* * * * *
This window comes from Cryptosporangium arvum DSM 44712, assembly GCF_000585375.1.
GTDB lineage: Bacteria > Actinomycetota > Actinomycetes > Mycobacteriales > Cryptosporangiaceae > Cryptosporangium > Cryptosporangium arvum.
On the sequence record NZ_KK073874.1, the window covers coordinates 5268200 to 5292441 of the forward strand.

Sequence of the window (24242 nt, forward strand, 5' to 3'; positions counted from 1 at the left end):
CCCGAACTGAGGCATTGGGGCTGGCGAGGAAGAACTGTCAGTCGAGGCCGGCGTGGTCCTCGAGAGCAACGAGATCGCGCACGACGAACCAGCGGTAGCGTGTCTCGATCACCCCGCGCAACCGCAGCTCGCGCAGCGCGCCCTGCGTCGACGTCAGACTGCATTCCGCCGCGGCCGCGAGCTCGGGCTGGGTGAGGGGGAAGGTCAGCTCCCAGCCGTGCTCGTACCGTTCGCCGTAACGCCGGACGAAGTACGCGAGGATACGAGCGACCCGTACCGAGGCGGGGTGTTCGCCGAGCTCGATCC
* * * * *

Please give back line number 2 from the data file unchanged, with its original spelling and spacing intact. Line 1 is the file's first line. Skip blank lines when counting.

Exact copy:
GTDB lineage: Bacteria > Actinomycetota > Actinomycetes > Mycobacteriales > Cryptosporangiaceae > Cryptosporangium > Cryptosporangium arvum.